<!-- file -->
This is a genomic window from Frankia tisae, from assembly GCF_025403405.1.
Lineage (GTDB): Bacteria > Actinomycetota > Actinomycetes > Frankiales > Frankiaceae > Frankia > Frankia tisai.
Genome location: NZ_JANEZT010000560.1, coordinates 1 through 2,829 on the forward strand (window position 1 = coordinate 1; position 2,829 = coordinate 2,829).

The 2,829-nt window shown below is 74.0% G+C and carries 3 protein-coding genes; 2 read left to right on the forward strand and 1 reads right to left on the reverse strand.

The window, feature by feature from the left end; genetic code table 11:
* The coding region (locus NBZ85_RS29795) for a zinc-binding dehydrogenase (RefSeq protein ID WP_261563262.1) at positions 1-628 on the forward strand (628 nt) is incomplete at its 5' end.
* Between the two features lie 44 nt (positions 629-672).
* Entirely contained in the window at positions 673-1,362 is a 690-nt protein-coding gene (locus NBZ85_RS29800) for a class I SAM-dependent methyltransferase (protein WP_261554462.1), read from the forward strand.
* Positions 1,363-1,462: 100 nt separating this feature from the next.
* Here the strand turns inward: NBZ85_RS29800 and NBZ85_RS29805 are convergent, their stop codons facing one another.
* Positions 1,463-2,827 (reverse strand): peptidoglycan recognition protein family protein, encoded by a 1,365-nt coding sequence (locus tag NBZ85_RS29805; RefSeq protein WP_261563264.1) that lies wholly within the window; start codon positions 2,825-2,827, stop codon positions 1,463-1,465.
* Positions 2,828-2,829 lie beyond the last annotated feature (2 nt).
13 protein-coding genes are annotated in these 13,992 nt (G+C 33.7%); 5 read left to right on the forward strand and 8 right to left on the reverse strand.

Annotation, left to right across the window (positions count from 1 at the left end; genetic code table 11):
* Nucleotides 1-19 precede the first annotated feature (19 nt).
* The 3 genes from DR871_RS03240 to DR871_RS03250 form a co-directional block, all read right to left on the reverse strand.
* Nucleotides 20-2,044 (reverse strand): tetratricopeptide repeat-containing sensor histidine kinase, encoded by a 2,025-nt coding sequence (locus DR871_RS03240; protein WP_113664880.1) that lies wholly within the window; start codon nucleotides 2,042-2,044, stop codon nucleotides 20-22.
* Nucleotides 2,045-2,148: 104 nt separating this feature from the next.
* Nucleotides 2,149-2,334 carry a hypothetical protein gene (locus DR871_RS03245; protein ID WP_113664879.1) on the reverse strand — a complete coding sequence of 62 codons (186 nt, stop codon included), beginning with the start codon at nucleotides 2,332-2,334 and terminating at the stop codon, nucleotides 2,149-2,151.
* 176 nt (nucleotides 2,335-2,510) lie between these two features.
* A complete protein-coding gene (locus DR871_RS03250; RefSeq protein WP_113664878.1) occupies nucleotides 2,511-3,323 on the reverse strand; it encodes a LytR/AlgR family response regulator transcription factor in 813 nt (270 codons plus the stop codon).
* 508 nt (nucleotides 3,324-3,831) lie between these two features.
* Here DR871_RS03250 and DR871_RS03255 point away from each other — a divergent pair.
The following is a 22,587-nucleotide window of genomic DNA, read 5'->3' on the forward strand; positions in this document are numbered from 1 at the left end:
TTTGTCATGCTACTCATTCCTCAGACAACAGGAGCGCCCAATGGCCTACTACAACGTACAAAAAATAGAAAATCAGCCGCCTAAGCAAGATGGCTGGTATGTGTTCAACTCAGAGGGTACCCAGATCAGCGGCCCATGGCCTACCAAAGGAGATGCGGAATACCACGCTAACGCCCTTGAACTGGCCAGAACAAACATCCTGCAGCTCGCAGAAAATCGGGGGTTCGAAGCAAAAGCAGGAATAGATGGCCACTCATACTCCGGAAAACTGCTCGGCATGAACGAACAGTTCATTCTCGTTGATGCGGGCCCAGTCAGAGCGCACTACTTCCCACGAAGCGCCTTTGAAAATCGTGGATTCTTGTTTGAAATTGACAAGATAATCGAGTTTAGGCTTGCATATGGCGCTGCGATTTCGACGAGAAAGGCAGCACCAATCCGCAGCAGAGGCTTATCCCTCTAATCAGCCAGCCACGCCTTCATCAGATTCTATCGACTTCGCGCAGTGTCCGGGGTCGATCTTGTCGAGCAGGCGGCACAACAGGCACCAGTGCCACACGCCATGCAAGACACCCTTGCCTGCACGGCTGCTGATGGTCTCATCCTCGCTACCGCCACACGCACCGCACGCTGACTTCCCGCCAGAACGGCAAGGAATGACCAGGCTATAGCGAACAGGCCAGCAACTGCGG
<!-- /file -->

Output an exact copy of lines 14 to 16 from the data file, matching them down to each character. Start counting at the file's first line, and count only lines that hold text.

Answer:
Annotation, left to right across the window (positions count from 1 at the left end; genetic code table 11):
* Nucleotides 1-19 precede the first annotated feature (19 nt).
* The 3 genes from DR871_RS03240 to DR871_RS03250 form a co-directional block, all read right to left on the reverse strand.